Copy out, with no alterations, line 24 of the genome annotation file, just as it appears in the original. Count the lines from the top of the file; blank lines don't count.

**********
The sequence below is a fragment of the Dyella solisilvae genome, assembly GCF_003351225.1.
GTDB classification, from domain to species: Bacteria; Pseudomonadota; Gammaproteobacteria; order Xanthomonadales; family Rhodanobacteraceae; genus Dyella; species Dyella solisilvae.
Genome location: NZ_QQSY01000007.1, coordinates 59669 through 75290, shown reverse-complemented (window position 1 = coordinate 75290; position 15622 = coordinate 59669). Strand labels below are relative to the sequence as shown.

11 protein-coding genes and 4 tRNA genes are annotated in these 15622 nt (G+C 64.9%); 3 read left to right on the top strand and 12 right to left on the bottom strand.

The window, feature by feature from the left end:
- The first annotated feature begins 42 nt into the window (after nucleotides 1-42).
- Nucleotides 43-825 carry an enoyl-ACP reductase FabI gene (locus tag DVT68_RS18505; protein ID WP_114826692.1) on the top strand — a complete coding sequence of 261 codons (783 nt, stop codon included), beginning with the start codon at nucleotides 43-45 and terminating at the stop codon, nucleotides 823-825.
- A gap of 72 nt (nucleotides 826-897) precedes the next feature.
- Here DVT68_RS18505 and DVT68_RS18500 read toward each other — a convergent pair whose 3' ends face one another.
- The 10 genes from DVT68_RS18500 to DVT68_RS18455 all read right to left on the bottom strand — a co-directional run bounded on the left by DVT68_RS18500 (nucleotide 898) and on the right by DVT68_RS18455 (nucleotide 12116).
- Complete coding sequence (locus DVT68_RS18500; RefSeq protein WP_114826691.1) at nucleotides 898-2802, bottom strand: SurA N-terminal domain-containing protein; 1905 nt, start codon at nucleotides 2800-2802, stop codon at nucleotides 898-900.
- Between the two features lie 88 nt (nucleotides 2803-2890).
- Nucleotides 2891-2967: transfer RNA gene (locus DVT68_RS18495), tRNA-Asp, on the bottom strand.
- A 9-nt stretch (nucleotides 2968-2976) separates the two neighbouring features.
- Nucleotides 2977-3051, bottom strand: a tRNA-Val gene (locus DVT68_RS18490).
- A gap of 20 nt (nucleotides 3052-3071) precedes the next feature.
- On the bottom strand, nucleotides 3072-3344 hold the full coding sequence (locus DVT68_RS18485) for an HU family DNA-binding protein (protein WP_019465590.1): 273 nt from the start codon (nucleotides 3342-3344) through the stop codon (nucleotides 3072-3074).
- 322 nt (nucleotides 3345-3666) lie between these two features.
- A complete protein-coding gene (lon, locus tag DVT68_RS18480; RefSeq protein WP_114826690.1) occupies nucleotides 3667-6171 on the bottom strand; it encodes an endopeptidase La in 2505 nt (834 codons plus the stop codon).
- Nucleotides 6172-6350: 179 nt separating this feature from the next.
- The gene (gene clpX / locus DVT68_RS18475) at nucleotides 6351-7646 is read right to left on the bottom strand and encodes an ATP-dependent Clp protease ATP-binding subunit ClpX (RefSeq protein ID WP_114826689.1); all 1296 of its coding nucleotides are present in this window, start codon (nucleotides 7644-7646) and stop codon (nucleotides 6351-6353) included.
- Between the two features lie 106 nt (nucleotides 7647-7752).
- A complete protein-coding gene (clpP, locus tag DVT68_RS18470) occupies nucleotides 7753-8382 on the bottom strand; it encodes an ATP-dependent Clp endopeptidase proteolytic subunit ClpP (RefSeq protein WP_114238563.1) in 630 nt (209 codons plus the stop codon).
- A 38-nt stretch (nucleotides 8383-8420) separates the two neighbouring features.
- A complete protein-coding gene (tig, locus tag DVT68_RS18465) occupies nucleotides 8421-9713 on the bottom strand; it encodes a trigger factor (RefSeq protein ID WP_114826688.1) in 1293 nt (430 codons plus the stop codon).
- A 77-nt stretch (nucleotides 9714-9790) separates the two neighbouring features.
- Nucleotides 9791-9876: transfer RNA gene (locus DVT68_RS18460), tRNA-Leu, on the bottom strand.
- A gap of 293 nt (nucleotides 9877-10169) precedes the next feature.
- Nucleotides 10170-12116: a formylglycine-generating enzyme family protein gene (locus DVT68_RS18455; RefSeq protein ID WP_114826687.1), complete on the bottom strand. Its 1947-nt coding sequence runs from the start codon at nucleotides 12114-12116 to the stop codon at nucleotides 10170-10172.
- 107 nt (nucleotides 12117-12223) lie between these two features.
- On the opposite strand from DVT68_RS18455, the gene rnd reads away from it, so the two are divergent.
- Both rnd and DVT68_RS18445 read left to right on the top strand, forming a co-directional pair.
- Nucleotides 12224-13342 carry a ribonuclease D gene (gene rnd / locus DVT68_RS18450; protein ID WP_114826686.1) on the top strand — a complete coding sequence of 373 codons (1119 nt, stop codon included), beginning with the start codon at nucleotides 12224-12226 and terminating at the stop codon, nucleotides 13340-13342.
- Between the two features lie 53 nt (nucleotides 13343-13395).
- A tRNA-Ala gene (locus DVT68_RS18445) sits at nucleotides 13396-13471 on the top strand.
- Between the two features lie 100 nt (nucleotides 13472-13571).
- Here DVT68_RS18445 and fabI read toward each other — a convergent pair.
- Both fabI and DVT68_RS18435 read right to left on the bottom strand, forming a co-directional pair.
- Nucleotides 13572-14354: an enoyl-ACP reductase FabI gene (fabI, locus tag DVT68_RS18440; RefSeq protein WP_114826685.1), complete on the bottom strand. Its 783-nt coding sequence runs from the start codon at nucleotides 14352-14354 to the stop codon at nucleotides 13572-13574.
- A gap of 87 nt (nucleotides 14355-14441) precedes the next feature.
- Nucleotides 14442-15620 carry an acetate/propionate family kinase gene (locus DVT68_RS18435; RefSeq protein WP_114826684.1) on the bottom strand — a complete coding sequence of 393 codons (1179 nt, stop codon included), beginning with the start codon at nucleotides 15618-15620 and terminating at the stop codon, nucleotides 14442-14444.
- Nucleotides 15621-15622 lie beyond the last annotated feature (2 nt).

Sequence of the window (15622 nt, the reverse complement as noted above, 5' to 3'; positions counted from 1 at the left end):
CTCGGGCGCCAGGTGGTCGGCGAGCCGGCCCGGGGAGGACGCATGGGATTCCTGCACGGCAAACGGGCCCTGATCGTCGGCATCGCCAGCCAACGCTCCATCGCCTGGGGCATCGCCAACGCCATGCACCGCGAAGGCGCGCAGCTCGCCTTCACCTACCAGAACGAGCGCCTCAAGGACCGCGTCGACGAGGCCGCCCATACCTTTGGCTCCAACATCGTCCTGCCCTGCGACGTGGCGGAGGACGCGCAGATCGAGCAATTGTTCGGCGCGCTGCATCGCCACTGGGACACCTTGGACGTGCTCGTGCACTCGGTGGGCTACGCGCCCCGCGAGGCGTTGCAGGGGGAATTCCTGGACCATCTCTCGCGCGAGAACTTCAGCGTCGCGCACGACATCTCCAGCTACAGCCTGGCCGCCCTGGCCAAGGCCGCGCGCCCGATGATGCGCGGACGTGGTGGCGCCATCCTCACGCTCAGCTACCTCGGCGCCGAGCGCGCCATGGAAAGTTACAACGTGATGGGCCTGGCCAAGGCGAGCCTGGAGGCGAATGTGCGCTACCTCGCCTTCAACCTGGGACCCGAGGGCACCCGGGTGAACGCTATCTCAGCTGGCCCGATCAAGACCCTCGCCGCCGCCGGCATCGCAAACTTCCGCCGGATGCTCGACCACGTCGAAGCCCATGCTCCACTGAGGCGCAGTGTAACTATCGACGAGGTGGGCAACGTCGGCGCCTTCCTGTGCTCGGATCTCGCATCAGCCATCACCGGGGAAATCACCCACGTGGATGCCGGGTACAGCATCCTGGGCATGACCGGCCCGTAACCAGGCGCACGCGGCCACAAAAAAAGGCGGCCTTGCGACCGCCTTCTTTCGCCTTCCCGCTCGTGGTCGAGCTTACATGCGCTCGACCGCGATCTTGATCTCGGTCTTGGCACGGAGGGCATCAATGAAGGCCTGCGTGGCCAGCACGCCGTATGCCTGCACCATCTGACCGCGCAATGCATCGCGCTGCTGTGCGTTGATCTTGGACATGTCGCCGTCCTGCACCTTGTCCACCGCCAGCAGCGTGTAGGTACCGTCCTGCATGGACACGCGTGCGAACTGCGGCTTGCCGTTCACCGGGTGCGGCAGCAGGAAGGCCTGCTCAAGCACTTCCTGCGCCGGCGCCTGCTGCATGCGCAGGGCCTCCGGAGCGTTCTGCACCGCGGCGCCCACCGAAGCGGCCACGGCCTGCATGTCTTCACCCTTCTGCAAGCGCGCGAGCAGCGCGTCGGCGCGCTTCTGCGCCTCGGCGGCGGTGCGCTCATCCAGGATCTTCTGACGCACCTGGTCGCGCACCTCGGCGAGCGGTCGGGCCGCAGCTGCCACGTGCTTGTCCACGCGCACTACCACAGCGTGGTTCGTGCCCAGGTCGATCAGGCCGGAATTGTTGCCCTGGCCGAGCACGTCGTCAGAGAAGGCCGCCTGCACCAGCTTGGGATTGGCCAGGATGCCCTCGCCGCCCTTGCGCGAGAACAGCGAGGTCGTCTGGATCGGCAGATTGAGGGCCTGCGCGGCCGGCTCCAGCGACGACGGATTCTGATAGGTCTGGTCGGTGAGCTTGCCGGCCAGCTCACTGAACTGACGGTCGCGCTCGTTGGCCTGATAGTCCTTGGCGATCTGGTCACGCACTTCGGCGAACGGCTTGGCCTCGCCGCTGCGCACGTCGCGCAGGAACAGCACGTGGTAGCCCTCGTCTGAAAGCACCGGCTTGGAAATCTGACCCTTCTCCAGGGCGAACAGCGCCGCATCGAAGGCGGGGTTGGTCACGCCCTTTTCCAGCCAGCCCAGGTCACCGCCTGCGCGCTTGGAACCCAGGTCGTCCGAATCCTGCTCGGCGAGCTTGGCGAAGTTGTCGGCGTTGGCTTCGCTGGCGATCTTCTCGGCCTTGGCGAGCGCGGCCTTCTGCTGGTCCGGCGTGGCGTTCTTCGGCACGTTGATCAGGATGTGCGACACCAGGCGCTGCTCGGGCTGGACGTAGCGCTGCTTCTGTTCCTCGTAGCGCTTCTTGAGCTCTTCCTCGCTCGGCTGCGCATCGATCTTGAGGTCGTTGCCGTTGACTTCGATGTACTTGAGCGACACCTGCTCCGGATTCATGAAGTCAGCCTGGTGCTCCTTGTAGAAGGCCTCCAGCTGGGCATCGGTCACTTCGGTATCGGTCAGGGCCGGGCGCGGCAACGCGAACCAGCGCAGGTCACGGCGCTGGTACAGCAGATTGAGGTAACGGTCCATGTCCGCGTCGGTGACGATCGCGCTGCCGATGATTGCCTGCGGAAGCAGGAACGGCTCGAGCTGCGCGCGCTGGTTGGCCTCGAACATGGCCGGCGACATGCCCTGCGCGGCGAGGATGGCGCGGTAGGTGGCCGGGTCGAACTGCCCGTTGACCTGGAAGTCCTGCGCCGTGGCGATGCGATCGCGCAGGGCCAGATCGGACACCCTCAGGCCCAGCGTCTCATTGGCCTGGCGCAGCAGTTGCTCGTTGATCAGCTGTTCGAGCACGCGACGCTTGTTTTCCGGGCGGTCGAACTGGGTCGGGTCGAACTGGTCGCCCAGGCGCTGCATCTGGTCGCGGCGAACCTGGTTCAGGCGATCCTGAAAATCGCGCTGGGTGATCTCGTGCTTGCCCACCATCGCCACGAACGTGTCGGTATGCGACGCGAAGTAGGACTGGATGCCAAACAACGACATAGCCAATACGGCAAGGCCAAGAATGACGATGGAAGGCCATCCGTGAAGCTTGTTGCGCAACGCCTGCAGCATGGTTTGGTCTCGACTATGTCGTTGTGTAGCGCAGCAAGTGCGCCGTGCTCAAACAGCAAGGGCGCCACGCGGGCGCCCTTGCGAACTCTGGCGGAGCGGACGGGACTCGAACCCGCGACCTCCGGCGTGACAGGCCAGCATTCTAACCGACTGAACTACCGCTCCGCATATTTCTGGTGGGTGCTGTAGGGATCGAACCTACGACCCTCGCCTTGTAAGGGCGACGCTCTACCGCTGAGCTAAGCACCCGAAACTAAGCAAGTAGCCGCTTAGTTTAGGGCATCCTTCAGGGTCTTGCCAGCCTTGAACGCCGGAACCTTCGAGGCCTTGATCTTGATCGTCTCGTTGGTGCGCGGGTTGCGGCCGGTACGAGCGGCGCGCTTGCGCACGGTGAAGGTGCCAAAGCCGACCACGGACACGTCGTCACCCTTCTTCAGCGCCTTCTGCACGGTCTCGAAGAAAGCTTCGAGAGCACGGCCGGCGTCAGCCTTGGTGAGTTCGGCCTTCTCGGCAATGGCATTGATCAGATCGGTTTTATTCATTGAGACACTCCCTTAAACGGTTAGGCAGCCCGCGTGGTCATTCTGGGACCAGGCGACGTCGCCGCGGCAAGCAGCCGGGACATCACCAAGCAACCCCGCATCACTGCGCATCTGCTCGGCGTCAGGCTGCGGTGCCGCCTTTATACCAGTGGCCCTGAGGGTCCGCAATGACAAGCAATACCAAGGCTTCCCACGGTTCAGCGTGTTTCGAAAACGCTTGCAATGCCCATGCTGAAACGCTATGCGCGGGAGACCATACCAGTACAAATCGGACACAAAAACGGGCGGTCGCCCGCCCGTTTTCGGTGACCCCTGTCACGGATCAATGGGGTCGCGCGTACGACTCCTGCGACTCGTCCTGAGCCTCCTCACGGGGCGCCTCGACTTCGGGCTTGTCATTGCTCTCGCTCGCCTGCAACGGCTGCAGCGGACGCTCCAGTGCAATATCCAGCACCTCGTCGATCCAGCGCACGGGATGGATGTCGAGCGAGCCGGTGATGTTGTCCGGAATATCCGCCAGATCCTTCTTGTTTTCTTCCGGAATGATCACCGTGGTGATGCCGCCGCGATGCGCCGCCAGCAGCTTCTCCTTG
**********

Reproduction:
- A 38-nt stretch (nucleotides 8383-8420) separates the two neighbouring features.